We're only one month into the year and already it feels like the markets have been around a roller-coaster and back.
But with investor interest running hotter than it has in years share markets remain very much in the grip of a boom - or what some are already calling a bubble.
Should long term investors be nervous?
In the short term the booming stock market retains some significant tail winds, says Pie Funds chief executive Mike Taylor.
"Things such as low interest rates, pent up demand, particularly from people in the Northern Hemisphere from people who are stuck at home and wanting to get out again and spend money. And then you've got massive stimulus still to come."
New US president Joe Biden has proposed a US$1.9 trillion stimulus package which has excited Wall Street and largely outweighed fears about tax hikes and new regulation.
"So those three factors make me reasonably optimistic and positive for markets, particularly about the second half the year," Taylor says.
In theory they should be able to keep things buoyant for the next year or two.
"But there are risks to that story."
In fact there are three big risks to the current bull market, Taylor says.
Two are directly Covid-19 related and the other is indirectly related to the recovery story.
The first is that the lockdowns have to continue for longer than anticipated as the world grapples with the logistics of producing and rolling out the vaccine, as well as virulent new strains of Covid-19.
The second risk is one that seasoned investors are increasingly on alert for, is that interest rates rise faster than anticipated.
"Every one is worried about interest rates and inflation at the moment, that's the hot topic," Taylor says.
Ironically, the prospect of inflation coming back into play and forcing central banks to lift rates, would be a symptom of a successful Covid recovery.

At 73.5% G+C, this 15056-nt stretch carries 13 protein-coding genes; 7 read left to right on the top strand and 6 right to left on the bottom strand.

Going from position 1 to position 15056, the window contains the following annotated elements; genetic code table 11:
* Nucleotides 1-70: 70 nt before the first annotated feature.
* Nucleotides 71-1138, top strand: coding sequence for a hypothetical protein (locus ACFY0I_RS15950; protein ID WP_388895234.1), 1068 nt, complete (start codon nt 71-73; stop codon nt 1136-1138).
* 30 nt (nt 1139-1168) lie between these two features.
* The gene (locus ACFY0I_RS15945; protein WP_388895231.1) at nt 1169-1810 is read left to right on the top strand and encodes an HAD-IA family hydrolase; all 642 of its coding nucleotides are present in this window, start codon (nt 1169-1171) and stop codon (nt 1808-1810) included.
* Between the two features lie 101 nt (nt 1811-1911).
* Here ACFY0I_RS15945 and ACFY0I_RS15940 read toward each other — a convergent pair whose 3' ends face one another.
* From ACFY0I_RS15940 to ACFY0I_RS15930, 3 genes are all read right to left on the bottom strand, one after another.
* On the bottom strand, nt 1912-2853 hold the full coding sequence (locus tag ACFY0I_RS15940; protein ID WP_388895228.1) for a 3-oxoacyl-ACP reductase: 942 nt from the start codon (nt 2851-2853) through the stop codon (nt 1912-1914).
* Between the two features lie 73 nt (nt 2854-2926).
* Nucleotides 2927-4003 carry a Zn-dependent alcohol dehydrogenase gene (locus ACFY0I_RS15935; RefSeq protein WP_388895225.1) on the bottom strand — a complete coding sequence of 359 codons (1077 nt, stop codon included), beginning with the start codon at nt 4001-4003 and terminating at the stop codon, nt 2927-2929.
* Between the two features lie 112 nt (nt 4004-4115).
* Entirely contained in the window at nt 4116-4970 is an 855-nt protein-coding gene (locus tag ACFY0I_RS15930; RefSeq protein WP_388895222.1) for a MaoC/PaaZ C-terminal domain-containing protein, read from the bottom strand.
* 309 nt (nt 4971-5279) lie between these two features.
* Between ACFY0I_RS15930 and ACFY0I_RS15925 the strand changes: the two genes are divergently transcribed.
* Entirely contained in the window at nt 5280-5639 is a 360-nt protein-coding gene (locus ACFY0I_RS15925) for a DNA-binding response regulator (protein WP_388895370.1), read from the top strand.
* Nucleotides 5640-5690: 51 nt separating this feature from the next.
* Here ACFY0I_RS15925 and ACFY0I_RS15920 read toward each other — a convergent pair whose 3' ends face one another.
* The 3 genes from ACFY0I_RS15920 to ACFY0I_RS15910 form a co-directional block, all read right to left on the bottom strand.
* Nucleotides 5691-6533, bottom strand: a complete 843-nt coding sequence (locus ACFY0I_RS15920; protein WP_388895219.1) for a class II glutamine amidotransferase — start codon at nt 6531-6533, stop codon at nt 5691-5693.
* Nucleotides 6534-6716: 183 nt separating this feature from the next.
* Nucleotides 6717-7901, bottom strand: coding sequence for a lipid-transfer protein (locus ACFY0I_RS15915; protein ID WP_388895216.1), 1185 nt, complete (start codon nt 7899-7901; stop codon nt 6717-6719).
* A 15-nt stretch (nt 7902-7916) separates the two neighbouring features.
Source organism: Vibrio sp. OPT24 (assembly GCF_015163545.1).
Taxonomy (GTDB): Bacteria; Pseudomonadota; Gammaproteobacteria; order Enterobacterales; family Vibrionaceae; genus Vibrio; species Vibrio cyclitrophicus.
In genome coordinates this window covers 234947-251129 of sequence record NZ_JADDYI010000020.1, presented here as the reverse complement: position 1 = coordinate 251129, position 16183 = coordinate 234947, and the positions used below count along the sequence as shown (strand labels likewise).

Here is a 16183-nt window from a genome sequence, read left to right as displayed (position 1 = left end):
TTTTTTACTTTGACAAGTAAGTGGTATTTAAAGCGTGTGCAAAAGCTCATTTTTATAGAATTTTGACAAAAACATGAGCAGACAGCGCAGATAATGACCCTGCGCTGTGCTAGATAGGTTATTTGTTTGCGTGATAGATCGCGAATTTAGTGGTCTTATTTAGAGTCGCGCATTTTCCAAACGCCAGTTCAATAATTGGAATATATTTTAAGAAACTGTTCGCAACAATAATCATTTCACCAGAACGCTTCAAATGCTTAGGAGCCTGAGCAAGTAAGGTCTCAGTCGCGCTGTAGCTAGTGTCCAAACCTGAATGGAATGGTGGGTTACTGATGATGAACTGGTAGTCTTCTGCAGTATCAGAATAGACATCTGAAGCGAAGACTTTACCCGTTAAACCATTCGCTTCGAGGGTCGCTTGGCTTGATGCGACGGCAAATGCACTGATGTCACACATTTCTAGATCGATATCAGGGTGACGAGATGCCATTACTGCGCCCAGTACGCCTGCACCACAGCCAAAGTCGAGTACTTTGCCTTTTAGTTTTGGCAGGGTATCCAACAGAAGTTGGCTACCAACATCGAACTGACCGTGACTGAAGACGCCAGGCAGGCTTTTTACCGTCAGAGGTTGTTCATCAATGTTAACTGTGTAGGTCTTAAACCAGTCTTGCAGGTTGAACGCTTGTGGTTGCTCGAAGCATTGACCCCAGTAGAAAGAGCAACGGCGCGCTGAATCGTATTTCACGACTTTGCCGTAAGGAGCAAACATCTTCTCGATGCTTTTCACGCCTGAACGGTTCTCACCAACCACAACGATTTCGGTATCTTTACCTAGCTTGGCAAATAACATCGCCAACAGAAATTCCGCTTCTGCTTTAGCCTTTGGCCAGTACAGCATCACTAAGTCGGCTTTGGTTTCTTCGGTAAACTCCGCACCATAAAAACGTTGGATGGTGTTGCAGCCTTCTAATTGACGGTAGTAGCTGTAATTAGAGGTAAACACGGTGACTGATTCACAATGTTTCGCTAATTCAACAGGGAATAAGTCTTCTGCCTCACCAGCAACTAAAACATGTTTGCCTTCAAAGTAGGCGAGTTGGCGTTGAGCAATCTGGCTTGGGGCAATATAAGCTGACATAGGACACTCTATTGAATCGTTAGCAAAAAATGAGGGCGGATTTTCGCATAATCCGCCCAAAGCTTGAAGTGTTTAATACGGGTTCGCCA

Markets currently believe that the 10-year rate will stay below 1.5 per cent.
"The concern is that if everything works, the vaccine is effective and everyone is back out in the community and then we have this massive amount of stimulus, that's going to be huge fuel for the fire, for the world's economies to kick on and grow," Taylor says.
"That has to be inflationary. So what do central banks do then? Do they raise rates or stick to the rhetoric of no hikes until 2024?"
If rates start to rise then areas of the market that are full of speculative money, will be vulnerable Taylor says.
So that would include hot tech stocks like Tesla and Bitcoin or generally companies that are valued on a revenue multiple rather than a profit multiple.
Safer areas of the market would then include more traditional manufacturing or energy companies.
The third and hopefully least likely risk was that the vaccines just don't work as expected.
That would be a real "black swan" event, Taylor says.
"At that point we'd need to consider a plan B," Taylor says. "So what does the world look like with Covid in the community, much like we have the flu. What is our plan for that?"
Kiwis in particular had become used to living without the virus, but even if the vaccines were relatively successful we would still need to learn to live with it as soon as borders were opened.